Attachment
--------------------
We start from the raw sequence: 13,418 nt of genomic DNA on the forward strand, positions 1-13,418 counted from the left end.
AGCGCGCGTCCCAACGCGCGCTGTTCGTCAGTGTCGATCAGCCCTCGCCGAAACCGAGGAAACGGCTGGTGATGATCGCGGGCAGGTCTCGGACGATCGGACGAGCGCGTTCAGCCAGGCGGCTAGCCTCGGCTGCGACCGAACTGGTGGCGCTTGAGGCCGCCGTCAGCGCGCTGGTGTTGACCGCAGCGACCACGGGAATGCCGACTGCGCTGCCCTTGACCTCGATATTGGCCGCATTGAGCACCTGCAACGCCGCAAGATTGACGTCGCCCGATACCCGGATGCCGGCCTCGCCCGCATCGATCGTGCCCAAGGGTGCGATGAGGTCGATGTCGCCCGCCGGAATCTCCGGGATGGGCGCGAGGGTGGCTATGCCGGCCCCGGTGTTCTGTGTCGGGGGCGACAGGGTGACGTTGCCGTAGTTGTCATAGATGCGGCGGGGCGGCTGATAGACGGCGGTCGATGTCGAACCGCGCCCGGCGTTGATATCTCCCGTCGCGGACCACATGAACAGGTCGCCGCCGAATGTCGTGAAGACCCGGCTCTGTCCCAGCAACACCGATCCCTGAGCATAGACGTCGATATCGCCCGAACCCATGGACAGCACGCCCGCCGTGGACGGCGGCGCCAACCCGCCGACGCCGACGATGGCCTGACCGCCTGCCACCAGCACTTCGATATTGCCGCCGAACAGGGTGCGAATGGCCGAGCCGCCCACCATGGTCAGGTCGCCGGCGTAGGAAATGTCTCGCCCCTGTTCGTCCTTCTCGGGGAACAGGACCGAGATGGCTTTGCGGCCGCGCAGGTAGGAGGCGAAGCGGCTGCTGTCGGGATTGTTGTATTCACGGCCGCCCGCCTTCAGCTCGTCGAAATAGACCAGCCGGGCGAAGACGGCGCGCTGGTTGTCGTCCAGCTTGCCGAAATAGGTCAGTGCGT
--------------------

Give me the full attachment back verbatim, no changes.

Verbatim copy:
We start from the raw sequence: 13,418 nt of genomic DNA on the forward strand, positions 1-13,418 counted from the left end.
AGCGCGCGTCCCAACGCGCGCTGTTCGTCAGTGTCGATCAGCCCTCGCCGAAACCGAGGAAACGGCTGGTGATGATCGCGGGCAGGTCTCGGACGATCGGACGAGCGCGTTCAGCCAGGCGGCTAGCCTCGGCTGCGACCGAACTGGTGGCGCTTGAGGCCGCCGTCAGCGCGCTGGTGTTGACCGCAGCGACCACGGGAATGCCGACTGCGCTGCCCTTGACCTCGATATTGGCCGCATTGAGCACCTGCAACGCCGCAAGATTGACGTCGCCCGATACCCGGATGCCGGCCTCGCCCGCATCGATCGTGCCCAAGGGTGCGATGAGGTCGATGTCGCCCGCCGGAATCTCCGGGATGGGCGCGAGGGTGGCTATGCCGGCCCCGGTGTTCTGTGTCGGGGGCGACAGGGTGACGTTGCCGTAGTTGTCATAGATGCGGCGGGGCGGCTGATAGACGGCGGTCGATGTCGAACCGCGCCCGGCGTTGATATCTCCCGTCGCGGACCACATGAACAGGTCGCCGCCGAATGTCGTGAAGACCCGGCTCTGTCCCAGCAACACCGATCCCTGAGCATAGACGTCGATATCGCCCGAACCCATGGACAGCACGCCCGCCGTGGACGGCGGCGCCAACCCGCCGACGCCGACGATGGCCTGACCGCCTGCCACCAGCACTTCGATATTGCCGCCGAACAGGGTGCGAATGGCCGAGCCGCCCACCATGGTCAGGTCGCCGGCGTAGGAAATGTCTCGCCCCTGTTCGTCCTTCTCGGGGAACAGGACCGAGATGGCTTTGCGGCCGCGCAGGTAGGAGGCGAAGCGGCTGCTGTCGGGATTGTTGTATTCACGGCCGCCCGCCTTCAGCTCGTCGAAATAGACCAGCCGGGCGAAGACGGCGCGCTGGTTGTCGTCCAGCTTGCCGAAATAGGTCAGTGCGT